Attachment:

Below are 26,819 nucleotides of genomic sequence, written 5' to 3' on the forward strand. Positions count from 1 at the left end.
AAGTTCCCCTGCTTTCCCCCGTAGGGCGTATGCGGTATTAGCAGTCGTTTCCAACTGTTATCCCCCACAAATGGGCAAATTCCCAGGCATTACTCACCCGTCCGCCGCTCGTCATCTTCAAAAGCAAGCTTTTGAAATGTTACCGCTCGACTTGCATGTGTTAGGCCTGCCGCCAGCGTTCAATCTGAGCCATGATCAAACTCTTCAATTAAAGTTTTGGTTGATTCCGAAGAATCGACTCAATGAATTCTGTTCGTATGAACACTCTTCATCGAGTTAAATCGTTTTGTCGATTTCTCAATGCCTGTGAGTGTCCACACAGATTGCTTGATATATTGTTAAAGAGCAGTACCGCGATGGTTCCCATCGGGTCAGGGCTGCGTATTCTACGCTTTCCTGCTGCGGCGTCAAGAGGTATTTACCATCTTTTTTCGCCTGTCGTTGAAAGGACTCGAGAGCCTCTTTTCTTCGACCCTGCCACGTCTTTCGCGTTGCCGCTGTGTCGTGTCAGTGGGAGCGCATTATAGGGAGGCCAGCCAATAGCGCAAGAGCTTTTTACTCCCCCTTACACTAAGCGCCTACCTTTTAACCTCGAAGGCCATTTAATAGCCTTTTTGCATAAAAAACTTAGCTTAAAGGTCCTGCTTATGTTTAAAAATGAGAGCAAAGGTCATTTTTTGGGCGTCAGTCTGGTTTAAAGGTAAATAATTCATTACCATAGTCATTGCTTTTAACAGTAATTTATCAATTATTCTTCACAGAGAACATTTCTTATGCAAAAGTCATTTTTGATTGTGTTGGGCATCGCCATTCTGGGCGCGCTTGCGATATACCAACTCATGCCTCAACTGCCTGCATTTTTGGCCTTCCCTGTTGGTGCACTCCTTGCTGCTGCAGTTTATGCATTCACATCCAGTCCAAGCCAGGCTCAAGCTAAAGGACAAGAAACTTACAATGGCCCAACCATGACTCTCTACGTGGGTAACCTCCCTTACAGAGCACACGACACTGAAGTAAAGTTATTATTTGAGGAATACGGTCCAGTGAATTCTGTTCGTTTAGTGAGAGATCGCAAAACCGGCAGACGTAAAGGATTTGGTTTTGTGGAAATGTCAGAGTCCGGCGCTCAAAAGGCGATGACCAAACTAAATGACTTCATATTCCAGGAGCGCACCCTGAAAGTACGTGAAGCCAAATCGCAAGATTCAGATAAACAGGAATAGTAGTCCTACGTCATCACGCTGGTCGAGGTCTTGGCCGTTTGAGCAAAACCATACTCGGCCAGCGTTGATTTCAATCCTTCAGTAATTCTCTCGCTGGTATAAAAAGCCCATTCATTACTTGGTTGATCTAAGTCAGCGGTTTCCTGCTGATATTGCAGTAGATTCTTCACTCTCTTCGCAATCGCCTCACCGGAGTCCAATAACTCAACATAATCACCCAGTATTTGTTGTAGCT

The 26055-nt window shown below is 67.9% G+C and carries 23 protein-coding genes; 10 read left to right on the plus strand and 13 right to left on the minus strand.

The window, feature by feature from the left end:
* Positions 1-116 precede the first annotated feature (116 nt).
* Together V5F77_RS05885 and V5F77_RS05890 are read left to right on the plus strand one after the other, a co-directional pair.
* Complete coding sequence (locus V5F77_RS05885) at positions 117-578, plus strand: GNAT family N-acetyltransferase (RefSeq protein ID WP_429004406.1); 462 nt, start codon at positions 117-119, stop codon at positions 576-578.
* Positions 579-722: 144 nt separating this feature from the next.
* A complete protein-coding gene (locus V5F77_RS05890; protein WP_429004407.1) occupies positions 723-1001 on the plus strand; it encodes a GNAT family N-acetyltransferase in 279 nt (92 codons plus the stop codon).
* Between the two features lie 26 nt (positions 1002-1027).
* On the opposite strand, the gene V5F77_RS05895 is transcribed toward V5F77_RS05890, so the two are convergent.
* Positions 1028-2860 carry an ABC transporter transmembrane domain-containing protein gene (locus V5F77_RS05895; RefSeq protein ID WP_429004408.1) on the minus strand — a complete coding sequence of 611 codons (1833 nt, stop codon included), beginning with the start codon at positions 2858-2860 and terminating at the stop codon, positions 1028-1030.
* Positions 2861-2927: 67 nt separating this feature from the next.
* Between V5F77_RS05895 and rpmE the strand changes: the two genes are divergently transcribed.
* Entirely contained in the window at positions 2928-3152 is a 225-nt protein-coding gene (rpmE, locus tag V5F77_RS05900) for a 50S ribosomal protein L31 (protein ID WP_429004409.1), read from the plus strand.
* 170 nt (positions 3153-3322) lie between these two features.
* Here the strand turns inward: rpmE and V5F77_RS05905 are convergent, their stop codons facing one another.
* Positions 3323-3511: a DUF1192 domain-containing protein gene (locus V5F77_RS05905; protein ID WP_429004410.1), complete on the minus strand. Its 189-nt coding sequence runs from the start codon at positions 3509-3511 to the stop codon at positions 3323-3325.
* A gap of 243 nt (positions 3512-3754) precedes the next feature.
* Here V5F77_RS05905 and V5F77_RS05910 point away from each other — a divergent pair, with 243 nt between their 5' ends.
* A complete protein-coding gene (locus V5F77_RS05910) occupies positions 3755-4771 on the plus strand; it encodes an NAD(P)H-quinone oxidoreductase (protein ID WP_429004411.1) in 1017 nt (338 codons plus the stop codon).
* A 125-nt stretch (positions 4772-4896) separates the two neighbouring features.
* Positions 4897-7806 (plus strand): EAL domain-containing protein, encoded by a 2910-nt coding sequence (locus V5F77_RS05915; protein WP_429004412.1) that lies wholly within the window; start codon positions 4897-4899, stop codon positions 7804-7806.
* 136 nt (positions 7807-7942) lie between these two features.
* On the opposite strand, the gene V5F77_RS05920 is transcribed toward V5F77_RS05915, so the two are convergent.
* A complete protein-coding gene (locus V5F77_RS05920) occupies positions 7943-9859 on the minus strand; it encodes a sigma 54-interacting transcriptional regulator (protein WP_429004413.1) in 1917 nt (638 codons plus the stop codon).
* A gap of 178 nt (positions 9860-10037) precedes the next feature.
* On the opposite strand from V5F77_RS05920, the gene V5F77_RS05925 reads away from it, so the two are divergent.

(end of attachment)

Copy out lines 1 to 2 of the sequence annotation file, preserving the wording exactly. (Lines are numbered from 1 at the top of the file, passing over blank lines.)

Below are 26,819 nucleotides of genomic sequence, written 5' to 3' on the forward strand. Positions count from 1 at the left end.
AAGTTCCCCTGCTTTCCCCCGTAGGGCGTATGCGGTATTAGCAGTCGTTTCCAACTGTTATCCCCCACAAATGGGCAAATTCCCAGGCATTACTCACCCGTCCGCCGCTCGTCATCTTCAAAAGCAAGCTTTTGAAATGTTACCGCTCGACTTGCATGTGTTAGGCCTGCCGCCAGCGTTCAATCTGAGCCATGATCAAACTCTTCAATTAAAGTTTTGGTTGATTCCGAAGAATCGACTCAATGAATTCTGTTCGTATGAACACTCTTCATCGAGTTAAATCGTTTTGTCGATTTCTCAATGCCTGTGAGTGTCCACACAGATTGCTTGATATATTGTTAAAGAGCAGTACCGCGATGGTTCCCATCGGGTCAGGGCTGCGTATTCTACGCTTTCCTGCTGCGGCGTCAAGAGGTATTTACCATCTTTTTTCGCCTGTCGTTGAAAGGACTCGAGAGCCTCTTTTCTTCGACCCTGCCACGTCTTTCGCGTTGCCGCTGTGTCGTGTCAGTGGGAGCGCATTATAGGGAGGCCAGCCAATAGCGCAAGAGCTTTTTACTCCCCCTTACACTAAGCGCCTACCTTTTAACCTCGAAGGCCATTTAATAGCCTTTTTGCATAAAAAACTTAGCTTAAAGGTCCTGCTTATGTTTAAAAATGAGAGCAAAGGTCATTTTTTGGGCGTCAGTCTGGTTTAAAGGTAAATAATTCATTACCATAGTCATTGCTTTTAACAGTAATTTATCAATTATTCTTCACAGAGAACATTTCTTATGCAAAAGTCATTTTTGATTGTGTTGGGCATCGCCATTCTGGGCGCGCTTGCGATATACCAACTCATGCCTCAACTGCCTGCATTTTTGGCCTTCCCTGTTGGTGCACTCCTTGCTGCTGCAGTTTATGCATTCACATCCAGTCCAAGCCAGGCTCAAGCTAAAGGACAAGAAACTTACAATGGCCCAACCATGACTCTCTACGTGGGTAACCTCCCTTACAGAGCACACGACACTGAAGTAAAGTTATTATTTGAGGAATACGGTCCAGTGAATTCTGTTCGTTTAGTGAGAGATCGCAAAACCGGCAGACGTAAAGGATTTGGTTTTGTGGAAATGTCAGAGTCCGGCGCTCAAAAGGCGATGACCAAACTAAATGACTTCATATTCCAGGAGCGCACCCTGAAAGTACGTGAAGCCAAATCGCAAGATTCAGATAAACAGGAATAGTAGTCCTACGTCATCACGCTGGTCGAGGTCTTGGCCGTTTGAGCAAAACCATACTCGGCCAGCGTTGATTTCAATCCTTCAGTAATTCTCTCGCTGGTATAAAAAGCCCATTCATTACTTGGTTGATCTAAGTCAGCGGTTTCCTGCTGATATTGCAGTAGATTCTTCACTCTCTTCGCAATCGCCTCACCGGAGTCCAATAACTCAACATAATCACCCAGTATTTGTTGTAGCT